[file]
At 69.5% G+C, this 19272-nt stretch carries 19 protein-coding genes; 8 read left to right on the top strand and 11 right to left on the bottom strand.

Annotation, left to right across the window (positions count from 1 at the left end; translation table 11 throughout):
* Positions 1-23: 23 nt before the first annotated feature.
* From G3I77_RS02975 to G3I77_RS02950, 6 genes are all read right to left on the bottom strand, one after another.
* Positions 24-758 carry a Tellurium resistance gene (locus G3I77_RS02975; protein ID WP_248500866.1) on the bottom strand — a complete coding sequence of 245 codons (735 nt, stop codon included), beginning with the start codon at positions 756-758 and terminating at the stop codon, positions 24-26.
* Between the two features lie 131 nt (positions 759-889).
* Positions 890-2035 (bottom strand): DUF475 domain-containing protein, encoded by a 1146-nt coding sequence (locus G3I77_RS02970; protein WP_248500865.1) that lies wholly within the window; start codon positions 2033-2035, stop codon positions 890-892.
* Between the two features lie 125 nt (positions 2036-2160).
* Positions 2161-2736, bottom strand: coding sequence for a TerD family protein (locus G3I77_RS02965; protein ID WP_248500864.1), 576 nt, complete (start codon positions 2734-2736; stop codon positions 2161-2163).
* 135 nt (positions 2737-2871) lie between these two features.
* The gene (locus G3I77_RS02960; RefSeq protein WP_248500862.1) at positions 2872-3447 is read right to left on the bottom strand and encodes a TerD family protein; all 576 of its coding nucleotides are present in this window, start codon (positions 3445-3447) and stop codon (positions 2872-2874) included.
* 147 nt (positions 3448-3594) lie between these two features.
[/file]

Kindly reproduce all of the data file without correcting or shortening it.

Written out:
At 69.5% G+C, this 19272-nt stretch carries 19 protein-coding genes; 8 read left to right on the top strand and 11 right to left on the bottom strand.

Annotation, left to right across the window (positions count from 1 at the left end; translation table 11 throughout):
* Positions 1-23: 23 nt before the first annotated feature.
* From G3I77_RS02975 to G3I77_RS02950, 6 genes are all read right to left on the bottom strand, one after another.
* Positions 24-758 carry a Tellurium resistance gene (locus G3I77_RS02975; protein ID WP_248500866.1) on the bottom strand — a complete coding sequence of 245 codons (735 nt, stop codon included), beginning with the start codon at positions 756-758 and terminating at the stop codon, positions 24-26.
* Between the two features lie 131 nt (positions 759-889).
* Positions 890-2035 (bottom strand): DUF475 domain-containing protein, encoded by a 1146-nt coding sequence (locus G3I77_RS02970; protein WP_248500865.1) that lies wholly within the window; start codon positions 2033-2035, stop codon positions 890-892.
* Between the two features lie 125 nt (positions 2036-2160).
* Positions 2161-2736, bottom strand: coding sequence for a TerD family protein (locus G3I77_RS02965; protein ID WP_248500864.1), 576 nt, complete (start codon positions 2734-2736; stop codon positions 2161-2163).
* 135 nt (positions 2737-2871) lie between these two features.
* The gene (locus G3I77_RS02960; RefSeq protein WP_248500862.1) at positions 2872-3447 is read right to left on the bottom strand and encodes a TerD family protein; all 576 of its coding nucleotides are present in this window, start codon (positions 3445-3447) and stop codon (positions 2872-2874) included.
* 147 nt (positions 3448-3594) lie between these two features.